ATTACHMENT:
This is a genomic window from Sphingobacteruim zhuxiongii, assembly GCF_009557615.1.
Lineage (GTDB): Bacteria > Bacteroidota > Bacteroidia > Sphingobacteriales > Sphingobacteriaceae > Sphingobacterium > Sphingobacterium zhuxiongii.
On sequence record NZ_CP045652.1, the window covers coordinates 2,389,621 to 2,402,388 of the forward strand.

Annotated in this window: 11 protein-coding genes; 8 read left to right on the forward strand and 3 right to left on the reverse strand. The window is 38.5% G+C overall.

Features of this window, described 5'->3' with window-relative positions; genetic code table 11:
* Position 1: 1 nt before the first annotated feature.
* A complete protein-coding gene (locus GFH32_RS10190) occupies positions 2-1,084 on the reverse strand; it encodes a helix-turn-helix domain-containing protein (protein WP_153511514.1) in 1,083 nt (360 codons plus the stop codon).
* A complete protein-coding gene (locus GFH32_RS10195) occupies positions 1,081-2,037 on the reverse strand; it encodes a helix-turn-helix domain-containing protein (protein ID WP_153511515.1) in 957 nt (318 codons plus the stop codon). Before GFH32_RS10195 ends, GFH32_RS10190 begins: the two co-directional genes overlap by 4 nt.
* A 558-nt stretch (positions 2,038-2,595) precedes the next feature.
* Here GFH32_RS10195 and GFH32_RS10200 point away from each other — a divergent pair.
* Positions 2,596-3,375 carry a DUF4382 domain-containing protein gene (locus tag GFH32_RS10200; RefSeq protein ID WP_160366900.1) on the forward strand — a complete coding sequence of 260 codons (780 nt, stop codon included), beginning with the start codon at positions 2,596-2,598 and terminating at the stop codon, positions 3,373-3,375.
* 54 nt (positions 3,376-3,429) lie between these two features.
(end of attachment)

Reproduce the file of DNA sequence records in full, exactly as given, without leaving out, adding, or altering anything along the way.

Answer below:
This is a genomic window from Sphingobacteruim zhuxiongii, assembly GCF_009557615.1.
Lineage (GTDB): Bacteria > Bacteroidota > Bacteroidia > Sphingobacteriales > Sphingobacteriaceae > Sphingobacterium > Sphingobacterium zhuxiongii.
On sequence record NZ_CP045652.1, the window covers coordinates 2,389,621 to 2,402,388 of the forward strand.

Annotated in this window: 11 protein-coding genes; 8 read left to right on the forward strand and 3 right to left on the reverse strand. The window is 38.5% G+C overall.

Features of this window, described 5'->3' with window-relative positions; genetic code table 11:
* Position 1: 1 nt before the first annotated feature.
* A complete protein-coding gene (locus GFH32_RS10190) occupies positions 2-1,084 on the reverse strand; it encodes a helix-turn-helix domain-containing protein (protein WP_153511514.1) in 1,083 nt (360 codons plus the stop codon).
* A complete protein-coding gene (locus GFH32_RS10195) occupies positions 1,081-2,037 on the reverse strand; it encodes a helix-turn-helix domain-containing protein (protein ID WP_153511515.1) in 957 nt (318 codons plus the stop codon). Before GFH32_RS10195 ends, GFH32_RS10190 begins: the two co-directional genes overlap by 4 nt.
* A 558-nt stretch (positions 2,038-2,595) precedes the next feature.
* Here GFH32_RS10195 and GFH32_RS10200 point away from each other — a divergent pair.
* Positions 2,596-3,375 carry a DUF4382 domain-containing protein gene (locus tag GFH32_RS10200; RefSeq protein ID WP_160366900.1) on the forward strand — a complete coding sequence of 260 codons (780 nt, stop codon included), beginning with the start codon at positions 2,596-2,598 and terminating at the stop codon, positions 3,373-3,375.
* 54 nt (positions 3,376-3,429) lie between these two features.